- Oct 2, 2017
Rising from the ashes...
Start: The Rising (Part 1) - Introduction
Previous: The Rising (Part 25) - Business Space Planning & Concurrent activity
Current: The Rising (Part 26) - RESET!!! - No Storefront - Contingency Plan
Next: The Rising (Part 27) - Contingency Plan Execution
As most things in life, things don't go as planned and we have to decide to either push-through or re-adjust our course. Due to reasons below, I've decided to explore an alternative business model and attempt a soft launch without a storefront. This does pose logistical challenges as well as increase in expense and lower revenue; but, it does allow me to test the waters in my entrepreneurship journey.
Let me start by telling you that my original plan was to start a storefront during summer of 2018. The rational for this is based on competitive intelligence research, which is depicted in below receipts graph for my target industry:
The local school district calendar summer begins on June 1st, which is inline with above chart. That is, I need to be ready before June to capitalize on seasonal traffic.
From previous posts you may have seen the Letter-Of-Intent (LOI) as part of my lease negotiation with the landlord. The landlord agreed to terms that I would get 90 day free rent if he was unable to provide the facility to me by May 7th; however, I would get 60 day free rent if he indeed provided the lease by May 7th.
I meet with the local city and shared my detailed plans. I was informed that due to zoning regulations I would have to submit occupancy constraints, architectural plans, among numerous other assets by April 10th in order to meet in front of city "commission planning" for approval of education services in retail zone on June 7th. Though I would likely get conditional permit, the official permit is contingent on June 7th ruling. If I missed the April 10th deadline, then the next possible date is July 19th (so much for summer launch)! As part of my application, I need to pay $4,230 application fee for submitting for the permit. The city informed me that engineering plans must be submitted electronically to the city by the architect.
My previous architectural drawing from Fiverr.com was great; but, it is useless when it comes to local ordnance. I contacted a local commercial architectural firm (Googled city name commercial architect), as advised by local city planner, to ask for some help. The architect provided the following service price schedule:
Schematic Design ------------------------------ $500 Planning & Entitlements ----------------------- $1500 Architectural Design & Detailing -------------- $2000 Mechanical Design & Engineering Services ------ $500 Plumbing Design & Engineering Services -------- $500 Electrical Design & Engineering Services ------ $1000 Title 24 Energy Calculations & Documentation -- $350 ====== $6,350
The architect will naturally need time to work on more engineering plans. Speaking with the architect we decided that she would need to start working on plans by April 4th (couple days ago) if we were to have any chance of meeting the April 10th target date.
The city fire-chief also informed me that I need C16 licensed contractor to evaluate the sprinkler system. Additionally, if walls erected all the way to the ceiling (t-bar) then the room would also need to get ventilation ducts.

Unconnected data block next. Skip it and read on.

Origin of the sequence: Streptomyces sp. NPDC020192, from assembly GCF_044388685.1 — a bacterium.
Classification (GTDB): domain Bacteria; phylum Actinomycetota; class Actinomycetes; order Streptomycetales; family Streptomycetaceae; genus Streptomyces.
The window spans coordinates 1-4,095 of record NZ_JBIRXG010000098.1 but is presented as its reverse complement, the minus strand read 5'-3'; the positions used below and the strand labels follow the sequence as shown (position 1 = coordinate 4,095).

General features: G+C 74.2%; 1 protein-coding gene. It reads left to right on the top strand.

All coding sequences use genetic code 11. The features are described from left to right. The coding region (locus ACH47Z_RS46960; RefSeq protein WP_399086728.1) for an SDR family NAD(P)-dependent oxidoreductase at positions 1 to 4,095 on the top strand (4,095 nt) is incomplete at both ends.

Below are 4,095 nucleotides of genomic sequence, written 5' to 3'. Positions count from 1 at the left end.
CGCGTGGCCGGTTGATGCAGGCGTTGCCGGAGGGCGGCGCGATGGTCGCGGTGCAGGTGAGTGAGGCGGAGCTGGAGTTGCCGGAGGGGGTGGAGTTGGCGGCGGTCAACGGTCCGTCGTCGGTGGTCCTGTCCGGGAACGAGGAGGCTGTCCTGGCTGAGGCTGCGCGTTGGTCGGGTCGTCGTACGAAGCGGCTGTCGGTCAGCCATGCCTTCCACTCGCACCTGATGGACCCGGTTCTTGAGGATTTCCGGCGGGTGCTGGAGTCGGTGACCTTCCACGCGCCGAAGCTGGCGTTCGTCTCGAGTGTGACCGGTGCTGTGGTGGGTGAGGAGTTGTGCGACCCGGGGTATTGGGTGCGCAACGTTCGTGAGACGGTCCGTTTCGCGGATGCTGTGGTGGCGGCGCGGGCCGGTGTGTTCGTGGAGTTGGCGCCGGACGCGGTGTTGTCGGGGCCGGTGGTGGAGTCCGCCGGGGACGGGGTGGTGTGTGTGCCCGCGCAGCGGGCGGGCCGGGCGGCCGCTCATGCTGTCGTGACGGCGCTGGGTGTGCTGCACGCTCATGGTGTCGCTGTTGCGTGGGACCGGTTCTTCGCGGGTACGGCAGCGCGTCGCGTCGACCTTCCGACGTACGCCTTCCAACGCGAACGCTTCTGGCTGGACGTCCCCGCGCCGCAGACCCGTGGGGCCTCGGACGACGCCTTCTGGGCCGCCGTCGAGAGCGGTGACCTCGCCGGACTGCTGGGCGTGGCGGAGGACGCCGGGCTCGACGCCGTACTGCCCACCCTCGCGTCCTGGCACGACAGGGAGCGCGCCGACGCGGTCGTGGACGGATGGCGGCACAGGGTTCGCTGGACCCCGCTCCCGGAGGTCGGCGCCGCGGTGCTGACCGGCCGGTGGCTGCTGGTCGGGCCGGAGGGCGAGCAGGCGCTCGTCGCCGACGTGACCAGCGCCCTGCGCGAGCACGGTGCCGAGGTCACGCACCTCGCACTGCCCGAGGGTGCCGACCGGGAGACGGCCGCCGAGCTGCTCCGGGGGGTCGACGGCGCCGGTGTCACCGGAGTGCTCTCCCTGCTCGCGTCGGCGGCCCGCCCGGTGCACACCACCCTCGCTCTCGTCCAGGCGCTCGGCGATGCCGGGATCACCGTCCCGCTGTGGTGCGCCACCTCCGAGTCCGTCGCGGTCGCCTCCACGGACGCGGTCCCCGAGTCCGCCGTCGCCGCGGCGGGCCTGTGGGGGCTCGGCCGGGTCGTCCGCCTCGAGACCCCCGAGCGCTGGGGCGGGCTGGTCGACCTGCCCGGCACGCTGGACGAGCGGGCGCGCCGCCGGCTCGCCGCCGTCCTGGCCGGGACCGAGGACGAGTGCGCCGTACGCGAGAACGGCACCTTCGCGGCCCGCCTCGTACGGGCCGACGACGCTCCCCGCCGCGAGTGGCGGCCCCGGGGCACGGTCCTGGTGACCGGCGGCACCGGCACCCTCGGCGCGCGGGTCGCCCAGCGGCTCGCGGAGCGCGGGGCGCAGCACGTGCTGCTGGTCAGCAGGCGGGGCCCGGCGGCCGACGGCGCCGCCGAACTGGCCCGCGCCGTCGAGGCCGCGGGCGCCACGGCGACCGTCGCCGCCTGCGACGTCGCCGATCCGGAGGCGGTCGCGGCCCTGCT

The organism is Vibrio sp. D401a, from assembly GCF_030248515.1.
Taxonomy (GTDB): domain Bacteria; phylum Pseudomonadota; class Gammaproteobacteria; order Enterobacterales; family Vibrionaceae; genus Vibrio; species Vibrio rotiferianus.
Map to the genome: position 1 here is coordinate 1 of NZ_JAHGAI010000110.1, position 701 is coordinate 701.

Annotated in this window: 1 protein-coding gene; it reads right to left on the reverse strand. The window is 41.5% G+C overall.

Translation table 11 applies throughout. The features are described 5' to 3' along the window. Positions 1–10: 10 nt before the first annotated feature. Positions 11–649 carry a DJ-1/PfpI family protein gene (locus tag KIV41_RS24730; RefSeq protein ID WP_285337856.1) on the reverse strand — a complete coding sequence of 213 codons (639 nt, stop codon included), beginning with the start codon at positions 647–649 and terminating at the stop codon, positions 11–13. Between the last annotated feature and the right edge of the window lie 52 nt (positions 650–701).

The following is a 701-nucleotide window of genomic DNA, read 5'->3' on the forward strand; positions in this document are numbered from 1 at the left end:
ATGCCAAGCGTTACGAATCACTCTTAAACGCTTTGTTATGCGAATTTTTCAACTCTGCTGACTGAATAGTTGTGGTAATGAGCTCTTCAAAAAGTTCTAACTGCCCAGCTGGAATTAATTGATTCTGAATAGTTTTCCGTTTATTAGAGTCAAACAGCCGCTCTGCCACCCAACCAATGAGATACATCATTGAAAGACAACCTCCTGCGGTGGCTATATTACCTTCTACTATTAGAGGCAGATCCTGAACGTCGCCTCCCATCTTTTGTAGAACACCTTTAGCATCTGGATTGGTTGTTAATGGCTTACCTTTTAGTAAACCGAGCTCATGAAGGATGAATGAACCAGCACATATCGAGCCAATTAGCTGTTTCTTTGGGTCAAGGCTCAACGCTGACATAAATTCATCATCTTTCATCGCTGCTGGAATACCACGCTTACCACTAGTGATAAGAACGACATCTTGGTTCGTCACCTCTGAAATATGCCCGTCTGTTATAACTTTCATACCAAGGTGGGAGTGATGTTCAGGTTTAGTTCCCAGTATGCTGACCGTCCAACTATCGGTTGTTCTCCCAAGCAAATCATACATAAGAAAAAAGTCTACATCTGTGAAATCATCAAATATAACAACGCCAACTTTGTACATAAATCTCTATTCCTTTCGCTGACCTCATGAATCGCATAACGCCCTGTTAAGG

I had my commercial broker contacted the landlord and express my sense of urgency as I was still waiting for them to respond; they were exploring contingency of an existing tenant for first-option-to-lease. However, the landlord not only did not expedite the agreement but made it less favorable by the following:
- Making me responsible for American-Disability-Act (ADA) compliance
- Requiring a deposit (typically standard)
- Offering 60 day free rent
- No commitment to my time constraints
Okay, lets review:
- Landlord lease term are less favorable
- The property will not be available before June
- I will miss on seasonal traffic
- I will pay in excess of $10,580 (architect fee and zoning permit) before I even visit the facility
- I need to pay additional construction fees
While the landlord is negotiating favorable terms for himself with me it seems that I have to swim uphill while I miss on seasonal traffic. As my wife pointed out, all my eggs are in one basket with regards to the location; but, I'm not sure if it made sense for me to entertain less favorable locations either.
Given different circumstance it might make sense to move forward.
For me, delaying storefront launch reduces entry costs while I explore alternative strategies.
My journey for business venture began by wanting to make STEM boot-camp education available to the youth; however, I explored into a franchise model and then back to independent business model when I found STEM boot-camp to be not a viable business model. But now, I am going to re-evaluate boot-camp model once more and take a closer look at silicon-valley and bay-area businesses that are offering robotics and coding courses throughout the year.
Though I won't have a storefront, I can still rent classrooms from local school district (or even other businesses) in an effort to at-least start the business and get my feet wet. I call this "soft launch" since I will minimize my upfront cost. Some of my previous acquisitions (e.g. furniture) will have to stay in my garage while I can leverage others (e.g. laptops and chromebooks).
The re-alignment leads to numerous considerations. For example, should I dissolve my original "Gradupath Corp." in an effort to save on first year franchise tax and move forward with sole-proprietary business model? There is certainly more work to do and questions to answer...